Phil Johnson stole my article!

OK, not exactly. I was, however, working on an article with some very similar observations as Phil in observing the danger of “contextualization” without restraint, which seems to be the fare of the day. He noted some similarities with the problems the Corinthians faced with some relevant concerns for the modern church.

I will gladly tip my hat to his keen insight, as usual.

But, allow me to offer a few thoughts on the matter, since Phil brought it up.

First, Paul’s fundamental concern in preaching to the Corinthan church was a clear presentation of the Gospel that was free of all attempts to impress and “connect” with the Corinthian culture. We learn from Paul’s letter to the Corinthians that there are limits to allowing cultural influences within the church context. Paul’s reliance upon God to grow the church reflects a deep-seated faith in the power of the Gospel to change lives.

1 Cor 1:17 For Christ did not send me to baptize, but to preach the gospel, not in cleverness of speech, so that the cross of Christ would not be made void. 18 For the word of the cross is foolishness to those who are perishing, but to us who are being saved it is the power of God.

What did Christ send Paul to do? Preach the Gospel. Paul’s rejection of “cleverness of speech” is directly connected to his being sent by Christ. It is Paul’s obedience to Christ that he not use such tactics, but instead rely upon God for the establishment of His church. The consequences of Paul’s disobedience is that the cross of Christ could be made void. It is often missed by the many churches today that there is a way to make the cross void (I will make a point to stop here and recommend Dr. White’s book Puplit Crimes which discusses this point at length.) One would think that a church would approach the gospel ministry with great trepidation rather than with an arrogance that falls headlong into the next great “Christian” fad masquerading as preaching and pastoring!

The emphasis on the power of God to save by Paul echoes his thought in Romans 1:16 where the Gospel is the ‘power of God unto salvation’. One cannot miss the complete devotion of Paul to preach the Gospel in its entirety and unashamedly. He did so without succumbing to the appearance of being relevant and culturally aware and he guarded the Gospel content jealously (Gal 1:6-10). He was well aware of the Corinthian culture. He was schooled in rhetoric. Yet, to underscore that the establishment of this church was entirely the power of God, he rejected the sweet speech, thus opening him up for ridicule and mockery for his ‘contemptible speech’ (2 Cor 10:10).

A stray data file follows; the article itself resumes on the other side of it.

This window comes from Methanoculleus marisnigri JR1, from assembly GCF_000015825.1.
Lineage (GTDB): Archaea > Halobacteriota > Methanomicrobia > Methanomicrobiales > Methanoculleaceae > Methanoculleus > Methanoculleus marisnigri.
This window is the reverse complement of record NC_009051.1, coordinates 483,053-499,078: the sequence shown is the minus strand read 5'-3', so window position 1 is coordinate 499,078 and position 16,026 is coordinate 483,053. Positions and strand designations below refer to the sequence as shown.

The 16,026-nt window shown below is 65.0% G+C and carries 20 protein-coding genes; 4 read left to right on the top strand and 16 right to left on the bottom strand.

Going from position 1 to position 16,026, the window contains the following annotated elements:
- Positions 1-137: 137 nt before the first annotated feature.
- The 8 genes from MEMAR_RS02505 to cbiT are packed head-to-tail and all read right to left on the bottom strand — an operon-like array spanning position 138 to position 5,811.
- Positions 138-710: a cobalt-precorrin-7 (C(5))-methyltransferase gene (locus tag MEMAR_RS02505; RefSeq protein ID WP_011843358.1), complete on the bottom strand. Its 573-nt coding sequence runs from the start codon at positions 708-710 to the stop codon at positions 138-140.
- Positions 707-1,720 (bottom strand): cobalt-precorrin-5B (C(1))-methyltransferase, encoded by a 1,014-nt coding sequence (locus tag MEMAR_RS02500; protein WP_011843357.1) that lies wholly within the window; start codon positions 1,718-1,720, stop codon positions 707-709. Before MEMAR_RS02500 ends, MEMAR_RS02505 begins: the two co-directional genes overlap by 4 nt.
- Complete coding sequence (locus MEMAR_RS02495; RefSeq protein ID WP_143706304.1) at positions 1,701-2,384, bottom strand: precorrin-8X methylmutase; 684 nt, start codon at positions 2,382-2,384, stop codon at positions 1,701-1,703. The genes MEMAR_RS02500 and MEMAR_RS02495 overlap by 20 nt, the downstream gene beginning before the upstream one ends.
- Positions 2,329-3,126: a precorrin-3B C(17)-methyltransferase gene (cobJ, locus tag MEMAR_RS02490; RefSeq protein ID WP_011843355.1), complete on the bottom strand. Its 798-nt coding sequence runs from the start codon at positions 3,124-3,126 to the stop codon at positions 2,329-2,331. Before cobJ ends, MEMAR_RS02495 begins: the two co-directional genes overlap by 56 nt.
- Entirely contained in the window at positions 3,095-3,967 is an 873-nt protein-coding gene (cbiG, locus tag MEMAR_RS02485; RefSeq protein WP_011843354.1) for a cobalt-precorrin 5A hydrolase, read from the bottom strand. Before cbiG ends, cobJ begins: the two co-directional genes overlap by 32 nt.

Second, Paul’s preaching embraced a call for godliness in a godless culture. Here is where Phil’s article was spot on in its analysis of the sick sexual culture of the Corinthian city. When true Christian godliness is proclaimed, it is not kind to the culture around it and it uncompromisingly demands change. Those who wish to be part of the faith are not enticed with the prospect that they will be able to remain as they are. They are expected to seek after holiness. The Christian Gospel confronts culture with head on. It does not seek to morph into its surroundings. The consistent testimony of Paul’s encounter with violent men should be sufficient to clarify this. When he was contrasting the “servants” of Satan with himself, Paul provided his credentials as to why they were not worthy of being followed and how he had proven himself:

2 Cor 11:23 Are they servants of Christ?– I speak as if insane– I more so; in far more labors, in far more imprisonments, beaten times without number, often in danger of death. 24 Five times I received from the Jews thirty-nine lashes. 25 Three times I was beaten with rods, once I was stoned, three times I was shipwrecked, a night and a day I have spent in the deep. 26 I have been on frequent journeys, in dangers from rivers, dangers from robbers, dangers from my countrymen, dangers from the Gentiles, dangers in the city, dangers in the wilderness, dangers on the sea, dangers among false brethren; 27 I have been in labor and hardship, through many sleepless nights, in hunger and thirst, often without food, in cold and exposure. 28 Apart from such external things, there is the daily pressure on me of concern for all the churches.

I doubt that Paul was beaten by rods for his daring and culturally relevant sermon series on leadership strategies. I see no evidence that he received 39 lashes for his bold move to put a latte bar in the foyer and have the hip Ephesian rock band open for him before he gave his Scriptural Principles for Financial Success. Paul was not stoned because he tried to appear like the culture around him. Paul had all these things done to him because he preached against the ungodliness of the culture. He proclaimed their need to bow before Christ. He rejected any validity to their false gods and did so without shame and without concern for the political, religious, and economical problems such a message would create. Luke tells us a very telling statement about the impact of the church:

Acts 19:23 About that time there occurred no small disturbance concerning the Way.

So, the question must be asked: What happened to the church to make her think that the best way to make an impact on the world for Christ was to look less like Christ and more like the world?

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